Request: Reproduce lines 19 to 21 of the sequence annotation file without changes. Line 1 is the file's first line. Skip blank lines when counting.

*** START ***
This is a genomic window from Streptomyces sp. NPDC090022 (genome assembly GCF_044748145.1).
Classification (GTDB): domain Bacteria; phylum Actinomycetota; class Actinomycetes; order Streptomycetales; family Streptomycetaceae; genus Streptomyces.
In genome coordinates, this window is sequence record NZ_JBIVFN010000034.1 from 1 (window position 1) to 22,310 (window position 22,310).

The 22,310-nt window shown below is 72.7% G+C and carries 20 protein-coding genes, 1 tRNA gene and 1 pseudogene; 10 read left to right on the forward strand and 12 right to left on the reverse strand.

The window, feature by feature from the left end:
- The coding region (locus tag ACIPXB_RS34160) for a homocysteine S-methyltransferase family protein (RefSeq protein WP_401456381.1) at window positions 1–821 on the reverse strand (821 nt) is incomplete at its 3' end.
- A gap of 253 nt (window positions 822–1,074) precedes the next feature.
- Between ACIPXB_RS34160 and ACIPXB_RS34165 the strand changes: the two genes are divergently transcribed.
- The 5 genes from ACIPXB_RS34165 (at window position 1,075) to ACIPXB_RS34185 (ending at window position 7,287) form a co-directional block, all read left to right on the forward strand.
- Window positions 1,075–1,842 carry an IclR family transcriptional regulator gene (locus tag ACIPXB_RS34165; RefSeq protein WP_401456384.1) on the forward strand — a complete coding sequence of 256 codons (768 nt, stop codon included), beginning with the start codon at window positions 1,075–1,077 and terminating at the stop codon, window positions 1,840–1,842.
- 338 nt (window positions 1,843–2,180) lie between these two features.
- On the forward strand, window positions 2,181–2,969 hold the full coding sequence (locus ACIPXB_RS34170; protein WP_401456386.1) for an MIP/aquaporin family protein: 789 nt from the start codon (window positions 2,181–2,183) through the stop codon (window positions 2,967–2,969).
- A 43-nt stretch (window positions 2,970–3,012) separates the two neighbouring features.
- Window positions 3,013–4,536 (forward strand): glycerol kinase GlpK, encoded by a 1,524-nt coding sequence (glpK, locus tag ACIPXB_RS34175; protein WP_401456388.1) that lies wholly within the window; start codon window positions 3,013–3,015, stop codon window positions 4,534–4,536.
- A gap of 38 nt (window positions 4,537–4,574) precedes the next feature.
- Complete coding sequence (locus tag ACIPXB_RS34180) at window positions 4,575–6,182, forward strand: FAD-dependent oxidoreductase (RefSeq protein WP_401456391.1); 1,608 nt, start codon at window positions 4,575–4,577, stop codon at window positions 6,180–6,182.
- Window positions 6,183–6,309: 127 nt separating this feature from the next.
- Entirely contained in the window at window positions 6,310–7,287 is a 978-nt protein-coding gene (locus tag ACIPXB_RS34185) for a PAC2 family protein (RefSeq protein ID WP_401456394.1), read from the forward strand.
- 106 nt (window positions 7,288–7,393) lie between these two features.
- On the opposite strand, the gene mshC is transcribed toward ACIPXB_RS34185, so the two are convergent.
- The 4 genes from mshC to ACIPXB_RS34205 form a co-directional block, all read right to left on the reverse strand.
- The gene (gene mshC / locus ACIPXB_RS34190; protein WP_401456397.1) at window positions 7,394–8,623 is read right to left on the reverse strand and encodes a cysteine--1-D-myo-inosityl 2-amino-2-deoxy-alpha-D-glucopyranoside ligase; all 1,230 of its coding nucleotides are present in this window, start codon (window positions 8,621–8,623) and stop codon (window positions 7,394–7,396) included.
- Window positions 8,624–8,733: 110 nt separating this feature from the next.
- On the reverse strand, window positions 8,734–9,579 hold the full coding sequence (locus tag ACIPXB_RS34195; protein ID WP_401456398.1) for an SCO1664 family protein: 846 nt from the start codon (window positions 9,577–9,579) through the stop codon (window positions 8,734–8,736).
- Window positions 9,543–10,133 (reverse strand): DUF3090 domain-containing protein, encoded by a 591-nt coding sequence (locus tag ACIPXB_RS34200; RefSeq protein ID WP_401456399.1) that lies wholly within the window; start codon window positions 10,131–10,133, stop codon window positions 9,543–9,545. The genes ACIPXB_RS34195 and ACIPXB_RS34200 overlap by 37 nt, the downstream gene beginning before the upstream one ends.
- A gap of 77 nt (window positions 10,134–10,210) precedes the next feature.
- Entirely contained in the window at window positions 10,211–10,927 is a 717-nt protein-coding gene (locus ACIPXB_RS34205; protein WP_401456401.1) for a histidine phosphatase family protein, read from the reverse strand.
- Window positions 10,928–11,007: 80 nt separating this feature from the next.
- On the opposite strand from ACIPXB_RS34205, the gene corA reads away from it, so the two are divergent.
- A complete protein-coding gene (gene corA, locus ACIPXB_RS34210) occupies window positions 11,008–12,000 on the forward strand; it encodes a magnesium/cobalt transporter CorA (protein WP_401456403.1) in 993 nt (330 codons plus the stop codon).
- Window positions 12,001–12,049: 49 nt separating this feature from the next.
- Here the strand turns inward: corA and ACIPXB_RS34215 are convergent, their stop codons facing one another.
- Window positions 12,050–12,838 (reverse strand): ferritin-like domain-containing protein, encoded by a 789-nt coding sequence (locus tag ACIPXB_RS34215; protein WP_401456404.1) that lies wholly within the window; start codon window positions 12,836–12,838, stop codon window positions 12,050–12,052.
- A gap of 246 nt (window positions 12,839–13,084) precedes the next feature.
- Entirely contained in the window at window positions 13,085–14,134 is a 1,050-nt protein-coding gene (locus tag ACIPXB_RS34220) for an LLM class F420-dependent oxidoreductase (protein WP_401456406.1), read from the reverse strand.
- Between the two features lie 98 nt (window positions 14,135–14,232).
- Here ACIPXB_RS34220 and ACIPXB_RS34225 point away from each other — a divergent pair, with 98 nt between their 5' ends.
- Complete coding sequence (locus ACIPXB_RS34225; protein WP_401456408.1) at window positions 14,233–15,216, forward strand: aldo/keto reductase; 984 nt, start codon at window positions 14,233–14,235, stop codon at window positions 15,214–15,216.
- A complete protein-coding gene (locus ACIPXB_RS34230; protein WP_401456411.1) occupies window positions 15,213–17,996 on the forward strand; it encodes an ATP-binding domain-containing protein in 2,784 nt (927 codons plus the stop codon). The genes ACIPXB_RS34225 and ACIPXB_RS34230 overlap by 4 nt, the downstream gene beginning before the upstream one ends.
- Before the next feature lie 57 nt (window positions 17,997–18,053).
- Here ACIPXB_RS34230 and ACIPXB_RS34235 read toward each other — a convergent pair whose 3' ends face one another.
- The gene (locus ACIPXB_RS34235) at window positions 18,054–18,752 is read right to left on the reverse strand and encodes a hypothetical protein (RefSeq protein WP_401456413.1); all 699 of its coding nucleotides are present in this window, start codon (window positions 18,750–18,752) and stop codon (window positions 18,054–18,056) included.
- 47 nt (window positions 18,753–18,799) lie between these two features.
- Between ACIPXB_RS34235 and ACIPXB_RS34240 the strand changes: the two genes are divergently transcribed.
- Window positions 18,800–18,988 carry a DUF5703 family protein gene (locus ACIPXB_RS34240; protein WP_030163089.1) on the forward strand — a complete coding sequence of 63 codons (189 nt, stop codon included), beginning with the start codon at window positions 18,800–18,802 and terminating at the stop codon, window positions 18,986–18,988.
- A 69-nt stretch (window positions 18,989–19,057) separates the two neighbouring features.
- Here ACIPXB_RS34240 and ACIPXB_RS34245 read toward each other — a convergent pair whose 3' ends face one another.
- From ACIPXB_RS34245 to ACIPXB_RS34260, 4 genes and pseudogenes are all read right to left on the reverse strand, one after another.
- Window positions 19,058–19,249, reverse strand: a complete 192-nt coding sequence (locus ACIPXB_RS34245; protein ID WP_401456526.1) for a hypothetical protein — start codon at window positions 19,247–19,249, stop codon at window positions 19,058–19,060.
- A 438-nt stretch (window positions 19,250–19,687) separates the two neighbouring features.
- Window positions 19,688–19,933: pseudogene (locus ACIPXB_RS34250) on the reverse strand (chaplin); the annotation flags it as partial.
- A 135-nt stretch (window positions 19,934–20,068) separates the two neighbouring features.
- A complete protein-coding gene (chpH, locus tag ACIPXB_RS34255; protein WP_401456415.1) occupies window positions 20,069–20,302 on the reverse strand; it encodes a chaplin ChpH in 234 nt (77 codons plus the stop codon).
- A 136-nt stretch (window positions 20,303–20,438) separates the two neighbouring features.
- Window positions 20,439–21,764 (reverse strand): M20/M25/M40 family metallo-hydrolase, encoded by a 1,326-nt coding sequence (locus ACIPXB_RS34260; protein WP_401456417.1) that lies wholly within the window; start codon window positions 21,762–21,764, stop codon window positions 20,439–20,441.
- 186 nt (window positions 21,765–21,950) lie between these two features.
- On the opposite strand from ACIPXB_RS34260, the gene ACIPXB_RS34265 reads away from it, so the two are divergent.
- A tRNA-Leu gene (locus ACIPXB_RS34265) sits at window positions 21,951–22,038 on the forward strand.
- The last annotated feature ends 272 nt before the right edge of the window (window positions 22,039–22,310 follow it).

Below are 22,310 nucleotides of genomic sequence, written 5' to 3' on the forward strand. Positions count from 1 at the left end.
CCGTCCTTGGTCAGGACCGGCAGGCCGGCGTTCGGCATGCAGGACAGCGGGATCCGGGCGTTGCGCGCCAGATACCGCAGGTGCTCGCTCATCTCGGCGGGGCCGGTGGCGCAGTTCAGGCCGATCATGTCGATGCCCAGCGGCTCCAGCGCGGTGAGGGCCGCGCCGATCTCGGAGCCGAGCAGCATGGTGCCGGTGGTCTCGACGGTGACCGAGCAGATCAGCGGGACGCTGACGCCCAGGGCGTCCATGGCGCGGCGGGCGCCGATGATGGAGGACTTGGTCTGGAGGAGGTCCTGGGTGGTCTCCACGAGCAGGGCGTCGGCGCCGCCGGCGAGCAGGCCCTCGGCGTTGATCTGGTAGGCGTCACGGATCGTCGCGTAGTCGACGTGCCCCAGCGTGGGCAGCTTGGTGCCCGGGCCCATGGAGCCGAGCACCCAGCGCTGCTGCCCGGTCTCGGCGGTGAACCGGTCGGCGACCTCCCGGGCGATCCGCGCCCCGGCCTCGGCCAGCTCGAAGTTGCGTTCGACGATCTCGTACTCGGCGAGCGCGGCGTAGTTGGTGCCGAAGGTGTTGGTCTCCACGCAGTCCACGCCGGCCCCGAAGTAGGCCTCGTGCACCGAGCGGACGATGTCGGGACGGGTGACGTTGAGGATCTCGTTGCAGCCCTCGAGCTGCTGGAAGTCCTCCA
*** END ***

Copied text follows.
- 106 nt (window positions 7,288–7,393) lie between these two features.
- On the opposite strand, the gene mshC is transcribed toward ACIPXB_RS34185, so the two are convergent.
- The 4 genes from mshC to ACIPXB_RS34205 form a co-directional block, all read right to left on the reverse strand.